• The UN Security Council needs to authorise the use of all available resources to control and contain the outbreak in the affected countries and surrounding regions including the use of international military force. This needs to be done as soon as possible (days not weeks).
  • Those countries with the ability to do this (the USA mostly) need to move to full-scale military mobilisation (i.e. war level)*. This may require conscription of the required healthcare workers, but if we are lucky and act soon we might be able to get by with just volunteers.
  • Start an outside-in Ebola containment/infection control process in the region. This will require putting large numbers of troops and medical personnel on the ground in the surrounding countries and then moving into the worst affected areas as more hospitalisation capacity is brought online. The key is to fight Ebola where it can be controlled so that it does not spread further and not waste our resources fighting it in those areas where we can’t get the R0 below 1 (i.e. where we can’t achieve the required 70% hospitalisation rate).

*Why do we need mobilisation? In theory we don’t, but politics in the USA is so toxic that unless this is treated as war it won’t be possible to get the required resource on the ground quickly enough. An example of this is the 3000 troops announced a couple of weeks back that were going to be sent to Liberia to help have still not left as they are being held up by congress as politics is played.

What do I think will actually happen?

A lot of dithering and token efforts from the UN and the rest of the world until January 2015 when wholesale panic sets in and we then move to full-scale mobilisation. If we are lucky the virus won’t have mutated and will only destroy west Africa. By the end of 2015 a 100 million people could be dead and the world in a massive recession as international trade grinds to a halt. Of course I could be wrong (I certainly hope I am), but based on what I know and what I see happening (or more importantly not happening) I am not that hopeful. Time to get serious.

Tracking down global variables in C code

I recently had the fun job of making some complex legacy C code (200,000+ lines) thread safe. Of course there were globals spread through the code so finding them all turned into a massive easter egg hunt. The initial problem was how to track them all down. If you ever have this fun job here are the steps I used.

1. I searched for the word “global”. If the person who wrote the code took care then all the global variables will have been commented as such (ha ha). Maybe surprisingly this did managed to find around 50% of the globals – while not perfect, it was a good start. I also found a few more unlabelled globals by searching for “thread-safe” and “thread” since some of the non-thread safe code was actually commented as being not thread-safe (I wish it all had been).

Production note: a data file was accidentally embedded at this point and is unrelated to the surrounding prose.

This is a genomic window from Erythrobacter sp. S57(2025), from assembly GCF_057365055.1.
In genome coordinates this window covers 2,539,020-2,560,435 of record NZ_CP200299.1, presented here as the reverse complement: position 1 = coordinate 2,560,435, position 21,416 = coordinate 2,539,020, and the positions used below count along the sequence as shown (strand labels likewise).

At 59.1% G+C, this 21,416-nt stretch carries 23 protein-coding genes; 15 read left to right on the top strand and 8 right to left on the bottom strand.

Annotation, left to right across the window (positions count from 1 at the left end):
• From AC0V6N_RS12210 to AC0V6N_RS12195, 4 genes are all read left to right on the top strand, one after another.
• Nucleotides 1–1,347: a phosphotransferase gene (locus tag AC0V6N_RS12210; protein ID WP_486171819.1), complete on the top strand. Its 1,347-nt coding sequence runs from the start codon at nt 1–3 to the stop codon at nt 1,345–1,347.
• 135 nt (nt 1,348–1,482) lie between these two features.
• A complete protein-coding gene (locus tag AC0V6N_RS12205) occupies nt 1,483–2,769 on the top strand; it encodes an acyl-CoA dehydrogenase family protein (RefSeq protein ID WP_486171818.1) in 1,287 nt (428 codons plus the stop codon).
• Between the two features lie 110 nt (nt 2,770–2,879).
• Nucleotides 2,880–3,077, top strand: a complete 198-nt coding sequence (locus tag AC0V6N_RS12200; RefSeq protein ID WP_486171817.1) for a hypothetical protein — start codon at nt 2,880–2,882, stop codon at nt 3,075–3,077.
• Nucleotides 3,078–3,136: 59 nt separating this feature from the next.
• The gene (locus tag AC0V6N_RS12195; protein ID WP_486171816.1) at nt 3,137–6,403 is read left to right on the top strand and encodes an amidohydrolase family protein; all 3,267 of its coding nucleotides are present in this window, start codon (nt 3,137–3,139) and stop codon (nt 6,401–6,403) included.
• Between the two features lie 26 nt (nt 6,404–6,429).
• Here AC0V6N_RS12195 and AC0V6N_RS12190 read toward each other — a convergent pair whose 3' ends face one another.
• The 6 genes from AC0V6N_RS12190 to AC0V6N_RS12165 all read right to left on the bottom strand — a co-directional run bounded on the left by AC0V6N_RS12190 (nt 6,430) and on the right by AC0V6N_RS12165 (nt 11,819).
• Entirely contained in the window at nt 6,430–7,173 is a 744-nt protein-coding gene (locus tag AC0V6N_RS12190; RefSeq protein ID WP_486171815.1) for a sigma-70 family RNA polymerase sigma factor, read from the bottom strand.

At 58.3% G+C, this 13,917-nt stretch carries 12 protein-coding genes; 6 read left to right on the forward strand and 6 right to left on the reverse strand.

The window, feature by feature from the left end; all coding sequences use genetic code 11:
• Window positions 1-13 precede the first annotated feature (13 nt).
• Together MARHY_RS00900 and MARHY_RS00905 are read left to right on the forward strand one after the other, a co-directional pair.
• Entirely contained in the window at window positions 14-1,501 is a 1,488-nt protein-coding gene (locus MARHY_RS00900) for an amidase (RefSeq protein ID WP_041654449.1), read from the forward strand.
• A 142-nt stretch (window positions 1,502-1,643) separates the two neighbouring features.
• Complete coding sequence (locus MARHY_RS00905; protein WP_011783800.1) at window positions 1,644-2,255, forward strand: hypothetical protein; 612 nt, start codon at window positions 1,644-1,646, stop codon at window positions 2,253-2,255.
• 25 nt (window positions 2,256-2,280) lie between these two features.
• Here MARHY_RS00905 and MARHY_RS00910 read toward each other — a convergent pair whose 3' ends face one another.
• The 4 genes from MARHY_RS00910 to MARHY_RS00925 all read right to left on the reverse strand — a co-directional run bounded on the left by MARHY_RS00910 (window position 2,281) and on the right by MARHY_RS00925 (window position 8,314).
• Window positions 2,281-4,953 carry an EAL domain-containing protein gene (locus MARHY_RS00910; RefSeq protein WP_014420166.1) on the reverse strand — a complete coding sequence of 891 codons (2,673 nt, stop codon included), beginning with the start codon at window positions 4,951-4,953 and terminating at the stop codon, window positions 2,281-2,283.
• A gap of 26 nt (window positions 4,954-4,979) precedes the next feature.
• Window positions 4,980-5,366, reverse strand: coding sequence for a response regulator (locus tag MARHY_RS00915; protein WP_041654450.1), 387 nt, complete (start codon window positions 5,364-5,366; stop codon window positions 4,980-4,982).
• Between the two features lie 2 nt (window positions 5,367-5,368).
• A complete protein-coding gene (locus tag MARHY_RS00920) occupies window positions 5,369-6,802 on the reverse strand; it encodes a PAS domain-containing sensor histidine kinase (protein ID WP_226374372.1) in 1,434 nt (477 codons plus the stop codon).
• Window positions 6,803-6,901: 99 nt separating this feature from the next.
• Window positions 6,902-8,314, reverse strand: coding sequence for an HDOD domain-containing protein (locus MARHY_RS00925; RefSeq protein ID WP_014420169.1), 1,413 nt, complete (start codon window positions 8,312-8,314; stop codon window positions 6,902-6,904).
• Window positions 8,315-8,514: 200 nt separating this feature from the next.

2. I next opened the .map file (generated by Visual Studio in debug mode) and looked for any “common” class variables (these are found down towards the bottom of the .map file). This process managed to shake out another 40% of the globals.

3. The last 5% of globals I found by doing a manual search through the entire code base for the “static” keyword. I of course then had to then trawl through several thousand static function declarations, but the last of the globals were in here too.

The most interesting thing about this painful exercise is how often people use globals when they are not really needed. 90% of the globals were being used only two or three times and were able to be made thread safe with very little code change. Of course the last 10% were used in more than 100 locations spread throughout the entire code base so the whole thread safe conversion exercise was not easy.

To keep the required code change to a minimum (I am very reluctant to make major structural changes to complex code even if I have written it) I solved the problem by just packaging up the difficult globals into a thread-safe strut declared in the main entry function and passed the pointer to this strut into each of the functions that were using the globals. While not a trivial job, this approach avoided disturbing code I knew was working well and which would have taken months to re-write.